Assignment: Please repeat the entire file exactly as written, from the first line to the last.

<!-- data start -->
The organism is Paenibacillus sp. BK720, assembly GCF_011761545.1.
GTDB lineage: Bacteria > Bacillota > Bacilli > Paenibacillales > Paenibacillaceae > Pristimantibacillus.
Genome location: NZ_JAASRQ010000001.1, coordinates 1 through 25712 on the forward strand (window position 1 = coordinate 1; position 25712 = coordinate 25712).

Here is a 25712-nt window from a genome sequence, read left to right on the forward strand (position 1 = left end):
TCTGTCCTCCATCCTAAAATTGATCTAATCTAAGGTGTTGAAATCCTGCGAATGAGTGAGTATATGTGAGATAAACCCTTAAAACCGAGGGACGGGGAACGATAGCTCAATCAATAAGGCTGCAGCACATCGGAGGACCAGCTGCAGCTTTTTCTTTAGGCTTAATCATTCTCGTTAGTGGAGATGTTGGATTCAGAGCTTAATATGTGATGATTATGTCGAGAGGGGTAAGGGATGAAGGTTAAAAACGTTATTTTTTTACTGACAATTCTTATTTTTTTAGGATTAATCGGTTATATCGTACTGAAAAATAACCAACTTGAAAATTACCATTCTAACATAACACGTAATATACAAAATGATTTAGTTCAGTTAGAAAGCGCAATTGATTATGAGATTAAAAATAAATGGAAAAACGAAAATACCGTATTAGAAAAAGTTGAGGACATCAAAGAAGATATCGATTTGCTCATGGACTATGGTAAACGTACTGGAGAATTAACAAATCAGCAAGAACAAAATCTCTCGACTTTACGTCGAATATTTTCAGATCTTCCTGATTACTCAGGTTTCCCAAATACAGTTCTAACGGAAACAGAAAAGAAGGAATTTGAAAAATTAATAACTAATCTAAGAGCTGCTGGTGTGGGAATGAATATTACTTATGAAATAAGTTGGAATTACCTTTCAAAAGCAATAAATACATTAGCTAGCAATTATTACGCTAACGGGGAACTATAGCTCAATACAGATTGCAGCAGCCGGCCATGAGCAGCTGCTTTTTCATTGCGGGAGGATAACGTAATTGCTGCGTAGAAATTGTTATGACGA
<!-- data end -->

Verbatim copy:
The organism is Paenibacillus sp. BK720, assembly GCF_011761545.1.
GTDB lineage: Bacteria > Bacillota > Bacilli > Paenibacillales > Paenibacillaceae > Pristimantibacillus.
Genome location: NZ_JAASRQ010000001.1, coordinates 1 through 25712 on the forward strand (window position 1 = coordinate 1; position 25712 = coordinate 25712).

Here is a 25712-nt window from a genome sequence, read left to right on the forward strand (position 1 = left end):
TCTGTCCTCCATCCTAAAATTGATCTAATCTAAGGTGTTGAAATCCTGCGAATGAGTGAGTATATGTGAGATAAACCCTTAAAACCGAGGGACGGGGAACGATAGCTCAATCAATAAGGCTGCAGCACATCGGAGGACCAGCTGCAGCTTTTTCTTTAGGCTTAATCATTCTCGTTAGTGGAGATGTTGGATTCAGAGCTTAATATGTGATGATTATGTCGAGAGGGGTAAGGGATGAAGGTTAAAAACGTTATTTTTTTACTGACAATTCTTATTTTTTTAGGATTAATCGGTTATATCGTACTGAAAAATAACCAACTTGAAAATTACCATTCTAACATAACACGTAATATACAAAATGATTTAGTTCAGTTAGAAAGCGCAATTGATTATGAGATTAAAAATAAATGGAAAAACGAAAATACCGTATTAGAAAAAGTTGAGGACATCAAAGAAGATATCGATTTGCTCATGGACTATGGTAAACGTACTGGAGAATTAACAAATCAGCAAGAACAAAATCTCTCGACTTTACGTCGAATATTTTCAGATCTTCCTGATTACTCAGGTTTCCCAAATACAGTTCTAACGGAAACAGAAAAGAAGGAATTTGAAAAATTAATAACTAATCTAAGAGCTGCTGGTGTGGGAATGAATATTACTTATGAAATAAGTTGGAATTACCTTTCAAAAGCAATAAATACATTAGCTAGCAATTATTACGCTAACGGGGAACTATAGCTCAATACAGATTGCAGCAGCCGGCCATGAGCAGCTGCTTTTTCATTGCGGGAGGATAACGTAATTGCTGCGTAGAAATTGTTATGACGA